Music - Ten Great Albums You Might Have Missed in 2018
2018 was another banner year for new music fans, with big-name releases dropping on a weekly basis. In fact, there was so much to take in that even the most ardent crate-digger could be excused for letting a few great but overlooked albums slip through the cracks.
Below is our list of ten albums from all types of genres and artists which you may have missed over the past twelve months, and which are definitely worth checking out once you’ve managed to catch your breath. And because we’re all busy people, here are the highlights in one easy-to-digest playlist.
Baloji – 137 Avenue Kaniama
Of course I assume you’re all intimately acquainted with the Belgian rap scene, but if not you should definitely check out this fantastic new album by Congolese-born artist, filmmaker and wordsmith Baloji. “137 Avenue Kaniama” draws on Afrobeat, funk and world music, and the result is arresting and eminently danceable.
Brigid Mae Power – The Two Worlds
In a marketplace awash with unremarkable singer-songwriters, Brigid Mae Power stands out thanks to a canny ear for melody and atmosphere. The songs – written after a return to Power’s native Ireland - start and end without much in the way of dynamics, but the sombre arrangements and lilting, detached vocals are enough to hold your attention long after the album draws to a close.
DJ Koze – Knock Knock
DJ Koze has been around the block, from his ‘90s hip hop roots to the foundation of his own recording label, Pampa. That life experience is on full display on “Knock Knock”, a sprawling, Avalanches-esque full-length that runs the gamut from minimal techno to dreamy ‘70s soul. Appearances by guest vocalists such as Roisin Murphy and José Gonzalez make the collection seem more like an impeccably curated mixtape than a proper album, but it’s unmistakably DJ Koze’s (best) work.
Elza Soares – Deus É Mulher
After 81 years, countless albums and a string of very public personal tragedies, Brazilian samba icon Elza Soares should by rights be kicking back in on the Copacabana right now. Instead she’s stealing the show at the Olympics opening ceremony whilst enjoying a magnificent late-career revival similar to those of Gil Scott-Heron or Bobby Womack: a craggy, acerbic voice of wisdom backed by a crack team of electro producers and young talent. Throughout, the singer’s outraged and outrageous personality carries this unlikely SoaRenaissance.
Iceage – Beyondless
Danish ne’er-do-wells Iceage have been drunkenly teetering on the edge of goth-rock greatness for a while now, and with “Beyondless” they finally deliver. Singer Elias Rønnefelt ditches his usual Birthday Party pastiche for a new identity as a deranged punk Rimbaud, duetting with Sky Ferreira on the instant hit “Pain Killer” and lashing out at the “wretched pantomime” on the leering vaudeville of “Showtime”. It’s gruesome and garish and catchy as hell.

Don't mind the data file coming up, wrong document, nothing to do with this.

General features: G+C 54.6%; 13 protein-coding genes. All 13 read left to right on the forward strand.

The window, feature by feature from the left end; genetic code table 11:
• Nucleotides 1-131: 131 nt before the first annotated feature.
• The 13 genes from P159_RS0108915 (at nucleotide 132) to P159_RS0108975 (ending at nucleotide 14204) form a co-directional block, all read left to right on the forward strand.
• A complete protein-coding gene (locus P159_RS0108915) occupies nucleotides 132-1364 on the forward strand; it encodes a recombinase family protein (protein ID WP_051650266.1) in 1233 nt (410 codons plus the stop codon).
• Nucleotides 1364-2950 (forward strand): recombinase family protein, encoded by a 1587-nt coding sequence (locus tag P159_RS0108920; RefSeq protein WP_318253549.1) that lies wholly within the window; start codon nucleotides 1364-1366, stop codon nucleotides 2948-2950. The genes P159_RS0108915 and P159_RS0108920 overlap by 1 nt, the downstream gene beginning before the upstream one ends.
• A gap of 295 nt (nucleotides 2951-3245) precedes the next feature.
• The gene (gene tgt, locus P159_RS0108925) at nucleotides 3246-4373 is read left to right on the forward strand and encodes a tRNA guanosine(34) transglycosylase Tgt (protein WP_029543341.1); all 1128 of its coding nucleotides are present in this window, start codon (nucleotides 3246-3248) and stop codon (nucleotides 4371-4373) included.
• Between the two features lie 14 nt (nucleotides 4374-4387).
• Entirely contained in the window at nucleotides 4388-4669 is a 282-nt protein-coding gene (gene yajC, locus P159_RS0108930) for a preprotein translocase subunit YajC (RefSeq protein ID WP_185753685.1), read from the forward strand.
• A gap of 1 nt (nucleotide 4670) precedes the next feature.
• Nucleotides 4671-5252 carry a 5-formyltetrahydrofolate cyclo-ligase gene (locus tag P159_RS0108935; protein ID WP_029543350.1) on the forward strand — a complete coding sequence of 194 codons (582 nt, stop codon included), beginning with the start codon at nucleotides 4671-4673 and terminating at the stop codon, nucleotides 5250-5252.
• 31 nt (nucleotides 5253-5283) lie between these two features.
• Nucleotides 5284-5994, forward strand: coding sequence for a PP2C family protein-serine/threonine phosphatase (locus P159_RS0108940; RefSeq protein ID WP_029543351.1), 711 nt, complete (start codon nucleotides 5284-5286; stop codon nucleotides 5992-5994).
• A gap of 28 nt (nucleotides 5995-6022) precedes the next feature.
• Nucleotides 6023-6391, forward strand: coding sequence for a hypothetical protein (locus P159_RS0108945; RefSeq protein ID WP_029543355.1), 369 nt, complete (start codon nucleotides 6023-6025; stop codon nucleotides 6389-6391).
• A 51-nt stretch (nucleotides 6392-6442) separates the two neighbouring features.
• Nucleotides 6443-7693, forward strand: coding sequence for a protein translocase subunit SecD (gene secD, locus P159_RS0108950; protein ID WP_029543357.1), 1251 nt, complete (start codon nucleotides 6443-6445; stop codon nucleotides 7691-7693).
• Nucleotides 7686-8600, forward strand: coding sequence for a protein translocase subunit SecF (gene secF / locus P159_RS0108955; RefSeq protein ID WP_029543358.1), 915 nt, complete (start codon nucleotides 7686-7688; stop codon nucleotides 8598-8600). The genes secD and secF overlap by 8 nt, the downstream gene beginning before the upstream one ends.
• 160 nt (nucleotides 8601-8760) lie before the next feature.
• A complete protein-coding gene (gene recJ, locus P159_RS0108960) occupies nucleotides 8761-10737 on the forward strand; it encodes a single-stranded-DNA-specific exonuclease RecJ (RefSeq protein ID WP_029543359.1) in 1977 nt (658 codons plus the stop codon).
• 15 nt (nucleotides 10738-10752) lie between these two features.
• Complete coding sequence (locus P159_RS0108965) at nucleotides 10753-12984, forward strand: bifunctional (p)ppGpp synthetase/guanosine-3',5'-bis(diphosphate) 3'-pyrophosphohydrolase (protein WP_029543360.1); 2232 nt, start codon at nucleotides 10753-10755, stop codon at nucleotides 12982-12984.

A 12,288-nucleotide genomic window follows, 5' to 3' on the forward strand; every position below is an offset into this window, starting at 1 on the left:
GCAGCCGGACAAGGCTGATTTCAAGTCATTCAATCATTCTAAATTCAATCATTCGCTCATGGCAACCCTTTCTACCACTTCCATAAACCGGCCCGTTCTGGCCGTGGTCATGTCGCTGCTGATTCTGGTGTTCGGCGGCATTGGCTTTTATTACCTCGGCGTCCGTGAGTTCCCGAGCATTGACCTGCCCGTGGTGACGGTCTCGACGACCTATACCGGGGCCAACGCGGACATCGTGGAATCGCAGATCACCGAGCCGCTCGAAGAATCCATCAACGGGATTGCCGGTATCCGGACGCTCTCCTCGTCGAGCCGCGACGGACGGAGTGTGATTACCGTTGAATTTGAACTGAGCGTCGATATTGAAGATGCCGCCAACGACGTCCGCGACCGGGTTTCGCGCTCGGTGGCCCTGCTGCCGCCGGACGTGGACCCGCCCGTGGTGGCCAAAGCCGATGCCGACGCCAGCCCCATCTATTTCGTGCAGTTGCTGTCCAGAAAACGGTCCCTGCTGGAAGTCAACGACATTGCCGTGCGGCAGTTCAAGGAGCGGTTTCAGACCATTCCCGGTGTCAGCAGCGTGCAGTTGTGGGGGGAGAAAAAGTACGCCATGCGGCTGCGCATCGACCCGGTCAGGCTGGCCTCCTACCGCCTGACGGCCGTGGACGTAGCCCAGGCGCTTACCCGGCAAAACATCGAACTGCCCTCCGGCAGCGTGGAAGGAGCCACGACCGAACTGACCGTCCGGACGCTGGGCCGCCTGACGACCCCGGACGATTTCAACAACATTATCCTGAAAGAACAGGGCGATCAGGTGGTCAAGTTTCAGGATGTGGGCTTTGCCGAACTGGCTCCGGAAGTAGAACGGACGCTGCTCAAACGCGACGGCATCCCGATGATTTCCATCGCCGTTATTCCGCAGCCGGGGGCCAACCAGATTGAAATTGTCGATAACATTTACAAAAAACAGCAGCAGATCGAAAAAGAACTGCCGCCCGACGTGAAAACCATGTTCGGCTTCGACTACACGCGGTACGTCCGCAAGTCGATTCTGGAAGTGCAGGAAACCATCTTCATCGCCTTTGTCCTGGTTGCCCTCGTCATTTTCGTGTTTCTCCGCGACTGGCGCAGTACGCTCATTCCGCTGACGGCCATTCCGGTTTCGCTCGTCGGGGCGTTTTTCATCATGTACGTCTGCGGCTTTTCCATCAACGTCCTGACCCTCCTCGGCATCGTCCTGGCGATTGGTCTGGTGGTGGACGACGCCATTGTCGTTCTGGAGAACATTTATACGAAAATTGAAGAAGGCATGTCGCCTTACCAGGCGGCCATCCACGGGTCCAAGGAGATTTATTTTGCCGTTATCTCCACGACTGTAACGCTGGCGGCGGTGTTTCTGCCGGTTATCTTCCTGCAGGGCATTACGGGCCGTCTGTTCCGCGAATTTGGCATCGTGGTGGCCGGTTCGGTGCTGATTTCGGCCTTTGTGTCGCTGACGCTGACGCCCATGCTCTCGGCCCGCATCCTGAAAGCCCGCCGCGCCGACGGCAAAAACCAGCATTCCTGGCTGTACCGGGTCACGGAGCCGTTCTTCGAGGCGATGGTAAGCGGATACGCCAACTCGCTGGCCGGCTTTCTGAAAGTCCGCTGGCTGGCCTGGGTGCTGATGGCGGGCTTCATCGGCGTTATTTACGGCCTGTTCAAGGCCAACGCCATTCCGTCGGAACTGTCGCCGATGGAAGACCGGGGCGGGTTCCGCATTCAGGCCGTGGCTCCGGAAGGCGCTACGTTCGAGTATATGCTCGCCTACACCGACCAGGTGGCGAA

Let’s Eat Grandma – I’m All Ears
This is an album that you may have deliberately avoided due to that undeniably silly band name – and who could blame you? But “I’m All Ears” is a deceptively mature and well-rounded release for a pair of 19-year-olds from Norwich, balancing washes of synth and prog-esque song structures with an unerring knack for melody. That said, the silliest part of the album – an epic, 11-minute disco track inexplicably titled “Donnie Darko” – might just be its best.
Nicholas Britell – If Beale Street Could Talk (Original Motion Picture Score)
Nicholas Britell is an American composer who hit the big time with his captivating score for the Oscar-winning “Moonlight”. Director Barry Jenkins has enlisted him for his follow-up, “If Beale Street Could Talk”, and the result is another collection of beautifully melancholy instrumentals. Although the film itself isn’t out until later this month, if Britell’s score is anything to go by it should be a front-runner come awards season.
Noname – Room 25
One of the best rap records of the past year, “Room 25” sees the artist formerly known as Fatimah Warner confidently hold court about all manner of issues: “god, religion, Kanye, bitches”, as she puts it on disarming opener “Self”. The music is soulful and lived-in (rapid-fire shout-outs to both D’Angelo and Nina Simone are no coincidence), the lyrics are pissed-off yet poised, and the flow is often transcendent.
Orquesta Akokán – Orquesta Akokán
From Daptone Records comes the latest in a long line of exceptional Cuban big band collectives. Orquesta Akokán recorded their debut album live over three days in Havana, with a line-up of some of the best musicians in the country, and the result is an exciting mishmash of styles, filled with swinging 1940’s brass and melodious mambo. Think of them as the raucous afterparty to the Buena Vista Social Club’s polite soirée.
Press Club – Late Teens
Sometimes all it takes is three chords and energy – enter Press Club from Melbourne, Australia, with a debut album that practically fizzes out of the speakers led by singer Nat Foster’s full-throated vocals. Lead single “Headwreck” is probably the pick of the bunch, channelling the manic swagger of Japandroids, Patti Smith and Cheap Trick among others, but “Stay Low” runs it close as a barnstorming singalong of a closer.
Any more hidden gems from 2018 that we might have missed? Let us know in the comments!